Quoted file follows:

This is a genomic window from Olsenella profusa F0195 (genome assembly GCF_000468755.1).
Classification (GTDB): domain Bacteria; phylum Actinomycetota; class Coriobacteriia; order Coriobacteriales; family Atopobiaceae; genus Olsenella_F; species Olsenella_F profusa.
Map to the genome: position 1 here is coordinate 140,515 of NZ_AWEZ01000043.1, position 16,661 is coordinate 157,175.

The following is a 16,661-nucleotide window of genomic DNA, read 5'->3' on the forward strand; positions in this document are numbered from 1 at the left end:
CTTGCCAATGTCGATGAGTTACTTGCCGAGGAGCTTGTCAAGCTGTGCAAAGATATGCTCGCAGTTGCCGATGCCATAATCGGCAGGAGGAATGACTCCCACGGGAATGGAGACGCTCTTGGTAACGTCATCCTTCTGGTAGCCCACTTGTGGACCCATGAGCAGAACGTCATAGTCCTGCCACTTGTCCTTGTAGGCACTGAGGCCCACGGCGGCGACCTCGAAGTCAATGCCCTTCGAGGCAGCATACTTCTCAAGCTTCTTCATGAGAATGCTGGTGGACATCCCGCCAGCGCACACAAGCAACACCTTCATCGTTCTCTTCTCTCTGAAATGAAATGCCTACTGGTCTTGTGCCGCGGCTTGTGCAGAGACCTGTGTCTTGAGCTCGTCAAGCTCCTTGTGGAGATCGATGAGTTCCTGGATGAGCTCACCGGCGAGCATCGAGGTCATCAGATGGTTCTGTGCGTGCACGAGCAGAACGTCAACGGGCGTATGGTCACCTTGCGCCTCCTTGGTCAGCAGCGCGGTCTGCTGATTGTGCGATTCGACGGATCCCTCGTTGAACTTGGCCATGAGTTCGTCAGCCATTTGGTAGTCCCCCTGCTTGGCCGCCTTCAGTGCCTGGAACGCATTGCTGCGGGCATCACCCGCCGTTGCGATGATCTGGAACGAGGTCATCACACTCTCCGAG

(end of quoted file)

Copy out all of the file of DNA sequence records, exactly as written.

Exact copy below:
This is a genomic window from Olsenella profusa F0195 (genome assembly GCF_000468755.1).
Classification (GTDB): domain Bacteria; phylum Actinomycetota; class Coriobacteriia; order Coriobacteriales; family Atopobiaceae; genus Olsenella_F; species Olsenella_F profusa.
Map to the genome: position 1 here is coordinate 140,515 of NZ_AWEZ01000043.1, position 16,661 is coordinate 157,175.

The following is a 16,661-nucleotide window of genomic DNA, read 5'->3' on the forward strand; positions in this document are numbered from 1 at the left end:
CTTGCCAATGTCGATGAGTTACTTGCCGAGGAGCTTGTCAAGCTGTGCAAAGATATGCTCGCAGTTGCCGATGCCATAATCGGCAGGAGGAATGACTCCCACGGGAATGGAGACGCTCTTGGTAACGTCATCCTTCTGGTAGCCCACTTGTGGACCCATGAGCAGAACGTCATAGTCCTGCCACTTGTCCTTGTAGGCACTGAGGCCCACGGCGGCGACCTCGAAGTCAATGCCCTTCGAGGCAGCATACTTCTCAAGCTTCTTCATGAGAATGCTGGTGGACATCCCGCCAGCGCACACAAGCAACACCTTCATCGTTCTCTTCTCTCTGAAATGAAATGCCTACTGGTCTTGTGCCGCGGCTTGTGCAGAGACCTGTGTCTTGAGCTCGTCAAGCTCCTTGTGGAGATCGATGAGTTCCTGGATGAGCTCACCGGCGAGCATCGAGGTCATCAGATGGTTCTGTGCGTGCACGAGCAGAACGTCAACGGGCGTATGGTCACCTTGCGCCTCCTTGGTCAGCAGCGCGGTCTGCTGATTGTGCGATTCGACGGATCCCTCGTTGAACTTGGCCATGAGTTCGTCAGCCATTTGGTAGTCCCCCTGCTTGGCCGCCTTCAGTGCCTGGAACGCATTGCTGCGGGCATCACCCGCCGTTGCGATGATCTGGAACGAGGTCATCACACTCTCCGAG